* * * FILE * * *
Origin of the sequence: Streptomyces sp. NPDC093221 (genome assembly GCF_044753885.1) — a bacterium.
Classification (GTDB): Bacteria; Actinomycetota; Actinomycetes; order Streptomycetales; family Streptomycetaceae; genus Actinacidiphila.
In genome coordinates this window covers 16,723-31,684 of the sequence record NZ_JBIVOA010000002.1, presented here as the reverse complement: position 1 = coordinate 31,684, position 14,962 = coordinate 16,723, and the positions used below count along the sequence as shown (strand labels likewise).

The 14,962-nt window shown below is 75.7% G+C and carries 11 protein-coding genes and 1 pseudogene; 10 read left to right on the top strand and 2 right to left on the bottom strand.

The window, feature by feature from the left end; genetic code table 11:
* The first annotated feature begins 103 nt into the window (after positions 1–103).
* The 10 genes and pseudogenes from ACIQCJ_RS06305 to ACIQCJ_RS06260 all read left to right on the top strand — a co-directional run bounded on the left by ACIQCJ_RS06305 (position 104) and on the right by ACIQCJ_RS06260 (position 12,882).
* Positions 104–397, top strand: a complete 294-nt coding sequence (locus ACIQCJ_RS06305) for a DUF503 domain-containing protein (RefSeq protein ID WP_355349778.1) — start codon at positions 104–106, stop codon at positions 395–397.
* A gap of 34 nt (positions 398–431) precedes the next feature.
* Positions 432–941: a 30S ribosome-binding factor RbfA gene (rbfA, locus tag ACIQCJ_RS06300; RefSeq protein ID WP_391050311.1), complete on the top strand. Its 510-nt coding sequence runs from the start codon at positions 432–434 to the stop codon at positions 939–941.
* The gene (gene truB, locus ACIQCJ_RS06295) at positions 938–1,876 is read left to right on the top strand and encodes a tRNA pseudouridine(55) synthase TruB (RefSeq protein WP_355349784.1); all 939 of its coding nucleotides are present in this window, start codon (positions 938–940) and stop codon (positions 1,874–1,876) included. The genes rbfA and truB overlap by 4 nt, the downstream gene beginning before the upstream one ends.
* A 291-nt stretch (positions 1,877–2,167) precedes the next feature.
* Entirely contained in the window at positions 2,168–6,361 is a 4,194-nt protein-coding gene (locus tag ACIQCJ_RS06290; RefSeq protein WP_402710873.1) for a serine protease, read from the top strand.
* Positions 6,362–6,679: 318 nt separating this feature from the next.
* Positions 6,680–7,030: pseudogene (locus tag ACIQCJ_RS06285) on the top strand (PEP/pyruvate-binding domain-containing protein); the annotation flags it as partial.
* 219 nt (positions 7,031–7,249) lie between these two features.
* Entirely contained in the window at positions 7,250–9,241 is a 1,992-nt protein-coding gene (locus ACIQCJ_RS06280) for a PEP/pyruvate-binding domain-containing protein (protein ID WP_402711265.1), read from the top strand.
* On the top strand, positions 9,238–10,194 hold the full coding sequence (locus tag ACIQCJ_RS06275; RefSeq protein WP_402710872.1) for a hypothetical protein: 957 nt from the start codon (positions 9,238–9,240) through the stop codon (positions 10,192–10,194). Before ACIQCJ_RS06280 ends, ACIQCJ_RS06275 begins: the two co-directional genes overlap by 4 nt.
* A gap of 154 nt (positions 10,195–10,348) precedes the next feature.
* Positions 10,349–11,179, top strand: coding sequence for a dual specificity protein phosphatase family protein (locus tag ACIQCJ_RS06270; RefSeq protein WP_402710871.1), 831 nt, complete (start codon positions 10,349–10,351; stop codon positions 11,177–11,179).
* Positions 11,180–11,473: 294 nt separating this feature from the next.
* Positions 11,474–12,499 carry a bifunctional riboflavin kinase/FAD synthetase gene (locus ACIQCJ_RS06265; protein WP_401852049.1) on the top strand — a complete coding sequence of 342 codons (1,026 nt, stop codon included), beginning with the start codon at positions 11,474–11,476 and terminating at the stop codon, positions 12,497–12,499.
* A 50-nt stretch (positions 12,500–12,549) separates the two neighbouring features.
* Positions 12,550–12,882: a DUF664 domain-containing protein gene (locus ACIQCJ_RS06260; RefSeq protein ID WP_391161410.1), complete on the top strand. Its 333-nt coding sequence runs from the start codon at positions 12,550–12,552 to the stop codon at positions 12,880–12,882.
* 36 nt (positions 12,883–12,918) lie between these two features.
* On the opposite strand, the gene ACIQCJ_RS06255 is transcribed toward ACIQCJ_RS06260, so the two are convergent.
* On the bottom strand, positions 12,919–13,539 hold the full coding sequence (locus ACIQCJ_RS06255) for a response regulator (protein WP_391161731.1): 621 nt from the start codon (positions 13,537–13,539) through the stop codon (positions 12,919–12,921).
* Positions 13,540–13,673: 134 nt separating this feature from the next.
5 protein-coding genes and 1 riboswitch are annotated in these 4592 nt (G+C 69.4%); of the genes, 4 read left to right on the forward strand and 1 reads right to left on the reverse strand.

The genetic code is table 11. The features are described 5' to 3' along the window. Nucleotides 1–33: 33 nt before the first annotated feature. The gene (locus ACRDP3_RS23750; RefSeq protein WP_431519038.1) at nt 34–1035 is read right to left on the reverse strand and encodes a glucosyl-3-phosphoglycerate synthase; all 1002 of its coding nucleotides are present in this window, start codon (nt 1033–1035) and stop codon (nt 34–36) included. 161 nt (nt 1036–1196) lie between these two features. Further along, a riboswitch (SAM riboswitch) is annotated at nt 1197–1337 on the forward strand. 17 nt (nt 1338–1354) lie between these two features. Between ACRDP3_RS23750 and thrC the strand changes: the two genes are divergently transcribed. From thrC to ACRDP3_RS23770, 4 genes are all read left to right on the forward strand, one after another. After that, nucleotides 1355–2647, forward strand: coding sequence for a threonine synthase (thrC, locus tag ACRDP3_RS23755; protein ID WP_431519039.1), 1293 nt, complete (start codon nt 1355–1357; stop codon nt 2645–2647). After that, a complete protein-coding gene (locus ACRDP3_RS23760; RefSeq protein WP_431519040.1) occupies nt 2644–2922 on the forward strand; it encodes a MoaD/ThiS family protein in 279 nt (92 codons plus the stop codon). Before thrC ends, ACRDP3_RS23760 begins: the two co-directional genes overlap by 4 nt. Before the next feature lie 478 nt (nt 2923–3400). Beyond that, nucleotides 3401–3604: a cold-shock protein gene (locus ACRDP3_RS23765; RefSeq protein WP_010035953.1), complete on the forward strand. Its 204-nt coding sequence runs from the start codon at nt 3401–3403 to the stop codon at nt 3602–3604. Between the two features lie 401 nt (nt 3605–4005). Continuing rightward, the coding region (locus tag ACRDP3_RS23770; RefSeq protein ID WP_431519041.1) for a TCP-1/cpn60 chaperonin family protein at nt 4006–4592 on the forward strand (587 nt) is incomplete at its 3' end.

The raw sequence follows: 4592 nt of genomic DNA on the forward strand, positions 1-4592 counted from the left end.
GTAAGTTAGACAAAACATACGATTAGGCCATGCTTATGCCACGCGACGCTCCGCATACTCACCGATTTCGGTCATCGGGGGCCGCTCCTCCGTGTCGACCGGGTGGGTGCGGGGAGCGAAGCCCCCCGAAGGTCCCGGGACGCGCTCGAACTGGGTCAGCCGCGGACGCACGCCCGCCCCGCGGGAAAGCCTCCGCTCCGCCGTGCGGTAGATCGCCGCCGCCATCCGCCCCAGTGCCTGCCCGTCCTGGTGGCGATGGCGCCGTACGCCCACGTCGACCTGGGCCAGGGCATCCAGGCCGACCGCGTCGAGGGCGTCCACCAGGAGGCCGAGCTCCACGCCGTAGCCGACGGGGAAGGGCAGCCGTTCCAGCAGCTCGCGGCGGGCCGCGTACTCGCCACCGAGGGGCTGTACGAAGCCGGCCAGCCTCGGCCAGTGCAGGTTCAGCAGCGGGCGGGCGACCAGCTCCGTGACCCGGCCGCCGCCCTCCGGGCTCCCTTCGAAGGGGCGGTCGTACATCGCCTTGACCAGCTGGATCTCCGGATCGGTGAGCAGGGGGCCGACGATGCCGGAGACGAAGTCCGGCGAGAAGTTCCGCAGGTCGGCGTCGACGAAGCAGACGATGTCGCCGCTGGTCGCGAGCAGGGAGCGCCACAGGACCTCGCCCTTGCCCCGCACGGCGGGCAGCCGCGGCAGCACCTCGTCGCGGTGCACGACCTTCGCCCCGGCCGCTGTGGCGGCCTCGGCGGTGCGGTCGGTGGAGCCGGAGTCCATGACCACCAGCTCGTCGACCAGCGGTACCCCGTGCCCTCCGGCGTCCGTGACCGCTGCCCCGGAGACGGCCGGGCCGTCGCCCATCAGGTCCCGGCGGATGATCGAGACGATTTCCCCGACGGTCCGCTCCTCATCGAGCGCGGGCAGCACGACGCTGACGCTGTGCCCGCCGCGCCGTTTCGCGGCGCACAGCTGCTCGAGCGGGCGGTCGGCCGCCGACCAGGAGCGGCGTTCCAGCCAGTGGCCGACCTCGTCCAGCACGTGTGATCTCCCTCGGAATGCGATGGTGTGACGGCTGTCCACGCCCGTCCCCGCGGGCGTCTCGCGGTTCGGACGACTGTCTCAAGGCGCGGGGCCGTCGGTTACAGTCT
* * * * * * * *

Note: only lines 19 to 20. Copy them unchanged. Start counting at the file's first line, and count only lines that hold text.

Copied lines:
* A gap of 154 nt (positions 10,195–10,348) precedes the next feature.
* Positions 10,349–11,179, top strand: coding sequence for a dual specificity protein phosphatase family protein (locus tag ACIQCJ_RS06270; RefSeq protein WP_402710871.1), 831 nt, complete (start codon positions 10,349–10,351; stop codon positions 11,177–11,179).